Original Loop

<span class="rem">//For each person</span>
<span class="kwrd">foreach</span>

Strategy Loop

<span class="rem">//For each person</span>
<span class="kwrd">foreach</span>

Benefits of the Strategy Pattern

As you can see, the second implementation of the loop is much more compact, as the code base grows and new checks are added they will not clutter the boiler plate logic. It offers a clean view of what the function is supposed to do, while the individual checks, no matter how complicated, are isolated and can be handled on a case by case basis. The benefits are summarised below.

  • Better modularity, smaller functions, easier to understand outside the boilerplate logic of the main loop.
  • Each condition is testable independently of all the others.
  • The loop will remain the same size, regardless of the number of checks added.
  • Can tailor the checks used, depending on scenario.
  • Can easily add tracing to diagnose rule failure in production systems.


Examples in .Net

The following classes are examples of the strategy pattern in the .Net libraries.

  • IComparer - Defines a strategy for comparing objects, which can be used for list sorting.
  • ICollection – Defines a collection which can be used for storing, managing and enumerating objects using a variety of algorithms, i.e. List, Queue, Stack, LinkedList, etc.


Composite Pattern

The composite pattern is a design pattern that enables a group of related objects to be treated as a single instance. This is achieved by the following

  • Define a family of classes.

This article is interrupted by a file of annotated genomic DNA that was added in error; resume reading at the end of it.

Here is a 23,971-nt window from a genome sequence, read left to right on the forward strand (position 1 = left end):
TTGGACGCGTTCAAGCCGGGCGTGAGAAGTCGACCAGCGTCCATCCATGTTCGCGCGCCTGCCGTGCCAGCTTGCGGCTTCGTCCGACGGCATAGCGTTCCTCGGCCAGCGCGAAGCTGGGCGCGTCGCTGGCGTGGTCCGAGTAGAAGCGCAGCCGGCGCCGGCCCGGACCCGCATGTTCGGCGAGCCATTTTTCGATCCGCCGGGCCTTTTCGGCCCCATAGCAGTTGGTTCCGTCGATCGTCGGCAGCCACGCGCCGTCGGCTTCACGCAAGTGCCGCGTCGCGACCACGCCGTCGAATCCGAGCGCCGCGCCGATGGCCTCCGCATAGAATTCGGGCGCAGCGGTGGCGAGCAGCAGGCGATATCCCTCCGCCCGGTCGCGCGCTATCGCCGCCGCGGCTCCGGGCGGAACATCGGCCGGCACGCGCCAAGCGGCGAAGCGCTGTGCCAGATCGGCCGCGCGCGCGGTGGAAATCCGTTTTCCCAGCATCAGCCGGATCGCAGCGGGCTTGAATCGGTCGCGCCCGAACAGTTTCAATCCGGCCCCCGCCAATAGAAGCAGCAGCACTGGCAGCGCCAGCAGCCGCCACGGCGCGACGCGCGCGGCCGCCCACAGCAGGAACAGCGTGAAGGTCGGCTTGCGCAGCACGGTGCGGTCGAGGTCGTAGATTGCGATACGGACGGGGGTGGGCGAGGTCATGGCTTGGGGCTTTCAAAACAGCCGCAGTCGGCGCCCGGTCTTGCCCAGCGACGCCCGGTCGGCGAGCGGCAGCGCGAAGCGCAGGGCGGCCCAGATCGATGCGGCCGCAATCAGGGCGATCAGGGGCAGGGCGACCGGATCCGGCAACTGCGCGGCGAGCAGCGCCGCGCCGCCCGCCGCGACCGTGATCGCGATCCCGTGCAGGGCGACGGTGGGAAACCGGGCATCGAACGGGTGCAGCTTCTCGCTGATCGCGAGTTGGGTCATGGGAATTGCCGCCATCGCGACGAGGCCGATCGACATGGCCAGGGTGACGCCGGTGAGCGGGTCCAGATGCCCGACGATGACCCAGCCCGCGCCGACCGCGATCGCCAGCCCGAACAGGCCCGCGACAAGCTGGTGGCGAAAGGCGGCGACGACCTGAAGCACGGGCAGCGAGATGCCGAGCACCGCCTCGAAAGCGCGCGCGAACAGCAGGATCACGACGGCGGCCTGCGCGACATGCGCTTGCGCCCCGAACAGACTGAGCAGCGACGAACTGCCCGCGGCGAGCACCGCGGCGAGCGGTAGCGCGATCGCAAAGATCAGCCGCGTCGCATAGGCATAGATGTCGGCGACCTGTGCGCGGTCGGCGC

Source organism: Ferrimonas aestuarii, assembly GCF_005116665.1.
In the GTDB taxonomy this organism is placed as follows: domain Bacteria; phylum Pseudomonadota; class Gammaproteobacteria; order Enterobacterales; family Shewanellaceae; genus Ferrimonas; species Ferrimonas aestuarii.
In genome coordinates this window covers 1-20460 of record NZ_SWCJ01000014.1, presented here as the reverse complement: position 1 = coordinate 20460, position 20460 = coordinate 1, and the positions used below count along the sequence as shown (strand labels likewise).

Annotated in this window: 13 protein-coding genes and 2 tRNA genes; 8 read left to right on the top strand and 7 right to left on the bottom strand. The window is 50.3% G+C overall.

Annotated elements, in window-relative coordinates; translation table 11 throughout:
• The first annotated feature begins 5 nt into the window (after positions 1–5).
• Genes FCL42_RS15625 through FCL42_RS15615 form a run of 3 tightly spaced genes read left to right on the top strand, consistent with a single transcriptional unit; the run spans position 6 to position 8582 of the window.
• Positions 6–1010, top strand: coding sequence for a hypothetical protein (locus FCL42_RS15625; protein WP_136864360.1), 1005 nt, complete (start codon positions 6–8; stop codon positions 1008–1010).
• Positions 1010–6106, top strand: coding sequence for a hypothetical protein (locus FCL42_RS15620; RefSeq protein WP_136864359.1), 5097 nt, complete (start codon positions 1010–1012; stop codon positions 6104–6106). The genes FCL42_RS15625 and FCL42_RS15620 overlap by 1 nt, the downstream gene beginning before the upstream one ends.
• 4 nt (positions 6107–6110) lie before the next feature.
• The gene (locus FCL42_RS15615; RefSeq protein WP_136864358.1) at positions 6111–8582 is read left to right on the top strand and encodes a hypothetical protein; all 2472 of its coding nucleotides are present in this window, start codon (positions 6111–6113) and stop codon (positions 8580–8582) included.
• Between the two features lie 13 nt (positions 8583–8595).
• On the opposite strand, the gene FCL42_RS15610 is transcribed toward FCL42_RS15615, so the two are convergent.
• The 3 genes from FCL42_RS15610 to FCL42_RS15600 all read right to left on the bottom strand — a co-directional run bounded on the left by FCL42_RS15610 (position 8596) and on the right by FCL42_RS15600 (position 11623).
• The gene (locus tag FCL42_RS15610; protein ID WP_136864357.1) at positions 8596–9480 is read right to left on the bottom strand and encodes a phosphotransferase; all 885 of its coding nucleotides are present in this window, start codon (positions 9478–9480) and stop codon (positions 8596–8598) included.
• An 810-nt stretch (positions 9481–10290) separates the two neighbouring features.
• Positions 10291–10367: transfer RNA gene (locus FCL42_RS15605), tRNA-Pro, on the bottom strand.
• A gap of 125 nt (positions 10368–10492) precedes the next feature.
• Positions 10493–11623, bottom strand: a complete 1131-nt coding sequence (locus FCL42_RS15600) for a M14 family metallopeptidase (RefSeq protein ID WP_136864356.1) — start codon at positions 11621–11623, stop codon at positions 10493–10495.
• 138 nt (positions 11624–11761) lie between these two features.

• Create an implementation that can contain multiple instances of the class.


Implementing the Composite Pattern

Using these steps, we can take the interface we created above for the strategy pattern, create a new implementation, and put the checks that we use into a single instance.



Implementation Code

This is our implementation of a composite check, that bundles multiple checks together into a single instance.

<span class="kwrd">class</span>

Calling Code

<span class="kwrd">public</span>

Loop Comparison

With the third loop implemented, let’s look at how the different implementations stack up.

Original Loop

<span class="rem">//For each person</span>
<span class="kwrd">foreach</span>

Strategy Loop

<span class="rem">//For each person</span>
<span class="kwrd">foreach</span>

Composite Loop

<span class="rem">//For each person</span>
<span class="kwrd">foreach</span> (Person person <span class="kwrd">in</span> people)
    <span class="kwrd">if</span> (check.IsValid(person, find))

Benefits of the composite pattern

The benefits of this pattern are not as obvious as the initial strategy implementation for this particular scenario; it is just one step further in shaping the code and reducing the boiler plate loop. However, it puts us in a situation where we have a massive amount of flexibility as to how we apply our conditions and lays the groundwork for a very powerful rule system. The benefits are summarised below:

  • Easy to create sets of checks / rules that are bundled together.
  • Easy to create composite conditional checks such as AND / OR.
  • Easy to create check / rule trees, composed of sets, and conditionals.

Examples in .Net

The following classes are examples of the composite pattern in the .Net libraries.

  • Control – Winforms component that can be composed of multiple controls, handling them as a single instance.
  • XmlElement – Xml element that can contain one or more XmlElements, to build up the DOM tree.


Generally, a “pure” implementation of the composite pattern will have a concrete base class and use inheritance, rather than an interface. However, for this example I decided that it was too heavy weight when an interface handled it just as well, and it achieves the same results.


This article, along with any associated source code and files, is licensed under The Code Project Open License (CPOL)


About the Author

Tristan Rhodes
Software Developer (Senior)
United Kingdom United Kingdom
My name is Tristan Rhodes, i wrote my first Hello World program in 2001 and fell in love with software development (I actualy wanted to be a Vet at the time).

I enjoy working with code and design patterns.